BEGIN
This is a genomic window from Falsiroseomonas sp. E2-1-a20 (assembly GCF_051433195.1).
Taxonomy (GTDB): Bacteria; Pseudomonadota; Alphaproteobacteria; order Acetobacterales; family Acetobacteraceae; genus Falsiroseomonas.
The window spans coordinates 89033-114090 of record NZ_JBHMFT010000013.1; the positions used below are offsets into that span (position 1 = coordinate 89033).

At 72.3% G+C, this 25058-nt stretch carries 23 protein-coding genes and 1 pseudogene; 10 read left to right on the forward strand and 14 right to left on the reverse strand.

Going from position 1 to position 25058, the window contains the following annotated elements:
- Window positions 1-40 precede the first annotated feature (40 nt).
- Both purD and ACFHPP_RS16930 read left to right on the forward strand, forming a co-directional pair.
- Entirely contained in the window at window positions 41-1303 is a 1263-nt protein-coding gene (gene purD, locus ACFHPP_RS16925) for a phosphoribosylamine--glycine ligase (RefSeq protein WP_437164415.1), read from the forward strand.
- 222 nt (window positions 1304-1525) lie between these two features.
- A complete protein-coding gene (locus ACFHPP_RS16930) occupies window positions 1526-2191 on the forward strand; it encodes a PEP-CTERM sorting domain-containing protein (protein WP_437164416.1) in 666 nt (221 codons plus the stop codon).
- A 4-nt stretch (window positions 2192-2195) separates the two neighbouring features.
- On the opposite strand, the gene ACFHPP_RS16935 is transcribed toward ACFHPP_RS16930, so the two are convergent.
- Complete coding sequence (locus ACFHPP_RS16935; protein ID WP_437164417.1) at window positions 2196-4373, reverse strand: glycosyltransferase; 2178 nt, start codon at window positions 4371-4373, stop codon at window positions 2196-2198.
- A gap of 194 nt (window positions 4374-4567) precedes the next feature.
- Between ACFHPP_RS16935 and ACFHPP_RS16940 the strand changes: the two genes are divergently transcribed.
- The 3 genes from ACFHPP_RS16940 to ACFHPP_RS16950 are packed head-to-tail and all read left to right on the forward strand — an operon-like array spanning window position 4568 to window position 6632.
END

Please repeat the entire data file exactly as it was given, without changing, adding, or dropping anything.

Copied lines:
This is a genomic window from Falsiroseomonas sp. E2-1-a20 (assembly GCF_051433195.1).
Taxonomy (GTDB): Bacteria; Pseudomonadota; Alphaproteobacteria; order Acetobacterales; family Acetobacteraceae; genus Falsiroseomonas.
The window spans coordinates 89033-114090 of record NZ_JBHMFT010000013.1; the positions used below are offsets into that span (position 1 = coordinate 89033).

At 72.3% G+C, this 25058-nt stretch carries 23 protein-coding genes and 1 pseudogene; 10 read left to right on the forward strand and 14 right to left on the reverse strand.

Going from position 1 to position 25058, the window contains the following annotated elements:
- Window positions 1-40 precede the first annotated feature (40 nt).
- Both purD and ACFHPP_RS16930 read left to right on the forward strand, forming a co-directional pair.
- Entirely contained in the window at window positions 41-1303 is a 1263-nt protein-coding gene (gene purD, locus ACFHPP_RS16925) for a phosphoribosylamine--glycine ligase (RefSeq protein WP_437164415.1), read from the forward strand.
- 222 nt (window positions 1304-1525) lie between these two features.
- A complete protein-coding gene (locus ACFHPP_RS16930) occupies window positions 1526-2191 on the forward strand; it encodes a PEP-CTERM sorting domain-containing protein (protein WP_437164416.1) in 666 nt (221 codons plus the stop codon).
- A 4-nt stretch (window positions 2192-2195) separates the two neighbouring features.
- On the opposite strand, the gene ACFHPP_RS16935 is transcribed toward ACFHPP_RS16930, so the two are convergent.
- Complete coding sequence (locus ACFHPP_RS16935; protein ID WP_437164417.1) at window positions 2196-4373, reverse strand: glycosyltransferase; 2178 nt, start codon at window positions 4371-4373, stop codon at window positions 2196-2198.
- A gap of 194 nt (window positions 4374-4567) precedes the next feature.
- Between ACFHPP_RS16935 and ACFHPP_RS16940 the strand changes: the two genes are divergently transcribed.
- The 3 genes from ACFHPP_RS16940 to ACFHPP_RS16950 are packed head-to-tail and all read left to right on the forward strand — an operon-like array spanning window position 4568 to window position 6632.